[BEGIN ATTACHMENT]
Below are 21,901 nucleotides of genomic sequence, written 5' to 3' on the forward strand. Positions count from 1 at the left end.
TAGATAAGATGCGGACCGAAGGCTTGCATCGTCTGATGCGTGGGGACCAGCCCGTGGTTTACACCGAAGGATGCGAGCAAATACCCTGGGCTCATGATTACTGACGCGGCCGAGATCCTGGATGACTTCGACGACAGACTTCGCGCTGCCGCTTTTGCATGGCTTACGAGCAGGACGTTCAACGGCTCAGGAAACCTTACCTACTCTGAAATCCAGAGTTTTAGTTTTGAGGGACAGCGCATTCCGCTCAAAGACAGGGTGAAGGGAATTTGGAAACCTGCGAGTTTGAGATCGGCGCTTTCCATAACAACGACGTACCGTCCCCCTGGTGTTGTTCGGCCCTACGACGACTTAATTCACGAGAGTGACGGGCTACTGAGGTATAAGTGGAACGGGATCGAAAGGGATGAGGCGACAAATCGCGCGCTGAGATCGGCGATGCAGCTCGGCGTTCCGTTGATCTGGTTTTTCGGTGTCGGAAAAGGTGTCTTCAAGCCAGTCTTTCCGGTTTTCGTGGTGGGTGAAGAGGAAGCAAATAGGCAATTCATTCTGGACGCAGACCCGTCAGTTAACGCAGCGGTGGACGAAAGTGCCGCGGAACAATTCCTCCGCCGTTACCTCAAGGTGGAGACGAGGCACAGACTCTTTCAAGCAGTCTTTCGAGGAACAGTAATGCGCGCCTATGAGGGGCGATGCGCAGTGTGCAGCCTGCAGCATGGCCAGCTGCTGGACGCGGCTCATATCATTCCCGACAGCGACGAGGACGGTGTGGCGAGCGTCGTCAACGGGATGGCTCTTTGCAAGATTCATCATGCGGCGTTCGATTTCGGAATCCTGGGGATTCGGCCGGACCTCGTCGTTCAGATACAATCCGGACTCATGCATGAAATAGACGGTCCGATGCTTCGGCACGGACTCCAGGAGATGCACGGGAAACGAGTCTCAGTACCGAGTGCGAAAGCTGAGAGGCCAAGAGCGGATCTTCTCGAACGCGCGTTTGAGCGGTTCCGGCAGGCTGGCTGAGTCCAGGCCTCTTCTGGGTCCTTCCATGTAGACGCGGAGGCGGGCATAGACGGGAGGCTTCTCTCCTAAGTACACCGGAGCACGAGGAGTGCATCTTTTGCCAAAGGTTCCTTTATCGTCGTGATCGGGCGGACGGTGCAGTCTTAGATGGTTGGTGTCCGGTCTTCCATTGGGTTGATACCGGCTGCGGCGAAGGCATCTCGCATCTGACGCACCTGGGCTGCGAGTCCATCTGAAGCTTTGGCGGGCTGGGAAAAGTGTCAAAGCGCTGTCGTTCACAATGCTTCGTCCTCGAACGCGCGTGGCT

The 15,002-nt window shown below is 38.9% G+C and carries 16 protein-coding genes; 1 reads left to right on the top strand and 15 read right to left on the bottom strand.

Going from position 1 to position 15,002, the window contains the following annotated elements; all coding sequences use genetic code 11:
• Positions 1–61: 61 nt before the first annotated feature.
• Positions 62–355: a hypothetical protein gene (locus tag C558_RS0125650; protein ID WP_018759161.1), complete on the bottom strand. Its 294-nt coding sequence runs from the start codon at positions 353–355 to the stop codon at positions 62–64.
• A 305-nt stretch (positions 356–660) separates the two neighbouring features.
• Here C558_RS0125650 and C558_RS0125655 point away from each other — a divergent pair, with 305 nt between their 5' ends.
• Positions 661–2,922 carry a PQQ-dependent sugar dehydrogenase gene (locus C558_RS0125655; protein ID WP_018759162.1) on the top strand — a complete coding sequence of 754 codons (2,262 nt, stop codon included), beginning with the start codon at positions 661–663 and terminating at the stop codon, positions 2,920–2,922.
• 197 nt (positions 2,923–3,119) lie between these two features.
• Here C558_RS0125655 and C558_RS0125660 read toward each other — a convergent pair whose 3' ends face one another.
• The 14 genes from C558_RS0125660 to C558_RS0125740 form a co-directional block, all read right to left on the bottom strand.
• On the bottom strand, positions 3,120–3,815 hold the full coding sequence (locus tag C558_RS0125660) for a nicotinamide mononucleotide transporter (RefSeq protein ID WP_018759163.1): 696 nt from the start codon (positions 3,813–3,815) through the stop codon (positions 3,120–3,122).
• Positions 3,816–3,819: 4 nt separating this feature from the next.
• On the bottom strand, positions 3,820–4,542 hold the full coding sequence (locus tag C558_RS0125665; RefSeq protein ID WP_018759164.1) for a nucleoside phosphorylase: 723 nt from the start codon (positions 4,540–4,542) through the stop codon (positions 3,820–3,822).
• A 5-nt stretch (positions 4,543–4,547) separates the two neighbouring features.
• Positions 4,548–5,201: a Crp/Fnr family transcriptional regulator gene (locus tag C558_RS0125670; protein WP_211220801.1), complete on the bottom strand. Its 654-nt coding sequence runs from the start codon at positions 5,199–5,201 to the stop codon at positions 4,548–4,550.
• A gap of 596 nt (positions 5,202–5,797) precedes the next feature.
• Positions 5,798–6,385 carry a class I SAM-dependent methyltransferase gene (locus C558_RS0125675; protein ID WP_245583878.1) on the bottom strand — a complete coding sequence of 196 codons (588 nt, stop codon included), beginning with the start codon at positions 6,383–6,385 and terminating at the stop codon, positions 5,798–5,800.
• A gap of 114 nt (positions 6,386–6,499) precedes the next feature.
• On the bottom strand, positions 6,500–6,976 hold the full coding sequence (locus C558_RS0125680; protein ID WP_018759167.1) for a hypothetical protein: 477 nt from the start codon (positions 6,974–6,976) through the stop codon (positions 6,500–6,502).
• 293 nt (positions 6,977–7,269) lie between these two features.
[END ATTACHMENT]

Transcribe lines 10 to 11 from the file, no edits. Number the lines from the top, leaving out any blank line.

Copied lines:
• 197 nt (positions 2,923–3,119) lie between these two features.
• Here C558_RS0125655 and C558_RS0125660 read toward each other — a convergent pair whose 3' ends face one another.